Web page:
The very first day I went into Nalerigu, Ghana I noticed the colorful yet simple illustrations on the signs outside of shops. Barber shops, saloons, restaurants, butcheries, photo studios and even cell phone booths all had amazing paintings on their signs.
I started taking pictures of the signs and while reviewing my photographs I noticed a common element. Every painting was signed either “Art by Boyz2Men” or “Art by Boyz”. I went to the town’s video rental store (they have quite an impressive selection of pirated VCDs and Nigerian films) which sported a larger-than-life Boyz painting of Sylvester Stallone from Cobra. I left a message with the shop owner to ask Boyz to come to my house.
The next day he came and introduced himself as Mahamadu Mumuri (I was relieved he wasn’t one of these guys). We talked about art (as best we could, his English isn’t that great and my Mampruli is worse) and I showed him some of my photos and videos as well as the photos I had taken of his artwork. He was quite humbled to have someone take such an interest in his work.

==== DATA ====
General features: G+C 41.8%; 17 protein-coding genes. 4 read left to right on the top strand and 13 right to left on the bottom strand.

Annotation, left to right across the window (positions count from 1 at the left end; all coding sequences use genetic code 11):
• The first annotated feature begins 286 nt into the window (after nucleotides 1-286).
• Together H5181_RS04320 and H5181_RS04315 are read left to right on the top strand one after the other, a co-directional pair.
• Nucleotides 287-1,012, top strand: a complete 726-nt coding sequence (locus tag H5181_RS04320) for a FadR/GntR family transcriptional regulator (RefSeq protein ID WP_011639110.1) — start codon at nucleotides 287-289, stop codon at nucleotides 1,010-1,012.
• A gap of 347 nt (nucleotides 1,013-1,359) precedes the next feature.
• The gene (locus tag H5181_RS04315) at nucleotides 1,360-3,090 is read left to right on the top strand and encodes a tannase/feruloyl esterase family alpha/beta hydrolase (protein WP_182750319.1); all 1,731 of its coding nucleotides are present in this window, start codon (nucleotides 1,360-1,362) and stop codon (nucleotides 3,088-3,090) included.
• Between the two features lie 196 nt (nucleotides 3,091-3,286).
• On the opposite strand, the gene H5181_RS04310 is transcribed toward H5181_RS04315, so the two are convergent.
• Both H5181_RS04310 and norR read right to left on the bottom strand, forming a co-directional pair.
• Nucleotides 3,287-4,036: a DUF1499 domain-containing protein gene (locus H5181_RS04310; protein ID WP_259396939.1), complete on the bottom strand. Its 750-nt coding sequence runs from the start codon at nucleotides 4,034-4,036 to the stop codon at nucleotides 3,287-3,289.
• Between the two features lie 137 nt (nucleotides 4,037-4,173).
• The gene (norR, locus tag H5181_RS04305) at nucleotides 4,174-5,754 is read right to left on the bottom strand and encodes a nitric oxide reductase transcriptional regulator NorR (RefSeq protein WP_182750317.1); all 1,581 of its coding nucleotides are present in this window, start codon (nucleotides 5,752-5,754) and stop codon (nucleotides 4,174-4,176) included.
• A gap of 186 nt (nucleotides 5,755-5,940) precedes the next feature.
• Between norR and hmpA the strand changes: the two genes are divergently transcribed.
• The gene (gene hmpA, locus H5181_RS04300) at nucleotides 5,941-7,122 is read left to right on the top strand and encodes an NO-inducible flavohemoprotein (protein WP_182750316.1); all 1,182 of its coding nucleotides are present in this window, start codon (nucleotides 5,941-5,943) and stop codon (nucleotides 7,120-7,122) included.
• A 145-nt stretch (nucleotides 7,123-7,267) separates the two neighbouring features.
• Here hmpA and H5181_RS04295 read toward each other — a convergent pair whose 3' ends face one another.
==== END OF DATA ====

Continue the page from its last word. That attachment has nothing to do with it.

Boyz’s work falls under the category of Folk Art because he has no academic artistic training, nor does he try to emulate “fine art“, and he uses a similar style and technique as the other sign painters in the northern region of Ghana. Outsider Art is another term you hear synonymously with Folk Art, but I hesitate to apply it to Boyz. Outsider artists are often insane and their art illustrates bizarre fantasy worlds and unconventional ideas.
A few weeks later we commissioned him to paint our portraits for our Christmas card. He paints on plywood so we had to pay for the wood and tell the carpenter to cut it at a size that would fit in our luggage. Though I did my best to make our heads the right proportions in the print out I gave him, he took the liberty of giving Heidi a much larger head. My mom says that is because “she has all the brains.”
Heidi surprised me at Christmas with a second Boyz painting. She had him make me a sign much like the ones you see in town. It advertises “William Haun Photography” and has me laying on the ground with my camera (from this photo by Kerry Spencer). My favorite things about it are the Simpsons-like fingers as well as his hand-drawn font.